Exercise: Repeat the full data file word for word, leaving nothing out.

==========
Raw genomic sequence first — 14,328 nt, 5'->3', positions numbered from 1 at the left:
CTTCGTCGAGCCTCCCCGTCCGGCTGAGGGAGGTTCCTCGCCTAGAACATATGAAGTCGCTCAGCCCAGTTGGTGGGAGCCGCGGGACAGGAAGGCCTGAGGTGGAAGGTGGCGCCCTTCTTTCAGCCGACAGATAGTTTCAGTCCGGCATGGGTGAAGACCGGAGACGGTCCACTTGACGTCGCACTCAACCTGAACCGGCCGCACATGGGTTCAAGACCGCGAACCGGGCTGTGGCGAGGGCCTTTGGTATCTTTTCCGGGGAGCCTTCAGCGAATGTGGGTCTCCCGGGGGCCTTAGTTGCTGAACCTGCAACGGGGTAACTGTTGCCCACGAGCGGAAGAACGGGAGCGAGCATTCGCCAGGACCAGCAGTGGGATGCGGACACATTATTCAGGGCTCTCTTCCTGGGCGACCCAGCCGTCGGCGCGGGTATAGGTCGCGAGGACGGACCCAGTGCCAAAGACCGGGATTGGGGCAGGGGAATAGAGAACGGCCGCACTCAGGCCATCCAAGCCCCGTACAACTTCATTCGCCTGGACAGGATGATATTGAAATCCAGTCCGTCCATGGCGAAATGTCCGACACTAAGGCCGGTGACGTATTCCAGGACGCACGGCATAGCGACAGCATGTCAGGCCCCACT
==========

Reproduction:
Raw genomic sequence first — 14,328 nt, 5'->3', positions numbered from 1 at the left:
CTTCGTCGAGCCTCCCCGTCCGGCTGAGGGAGGTTCCTCGCCTAGAACATATGAAGTCGCTCAGCCCAGTTGGTGGGAGCCGCGGGACAGGAAGGCCTGAGGTGGAAGGTGGCGCCCTTCTTTCAGCCGACAGATAGTTTCAGTCCGGCATGGGTGAAGACCGGAGACGGTCCACTTGACGTCGCACTCAACCTGAACCGGCCGCACATGGGTTCAAGACCGCGAACCGGGCTGTGGCGAGGGCCTTTGGTATCTTTTCCGGGGAGCCTTCAGCGAATGTGGGTCTCCCGGGGGCCTTAGTTGCTGAACCTGCAACGGGGTAACTGTTGCCCACGAGCGGAAGAACGGGAGCGAGCATTCGCCAGGACCAGCAGTGGGATGCGGACACATTATTCAGGGCTCTCTTCCTGGGCGACCCAGCCGTCGGCGCGGGTATAGGTCGCGAGGACGGACCCAGTGCCAAAGACCGGGATTGGGGCAGGGGAATAGAGAACGGCCGCACTCAGGCCATCCAAGCCCCGTACAACTTCATTCGCCTGGACAGGATGATATTGAAATCCAGTCCGTCCATGGCGAAATGTCCGACACTAAGGCCGGTGACGTATTCCAGGACGCACGGCATAGCGACAGCATGTCAGGCCCCACT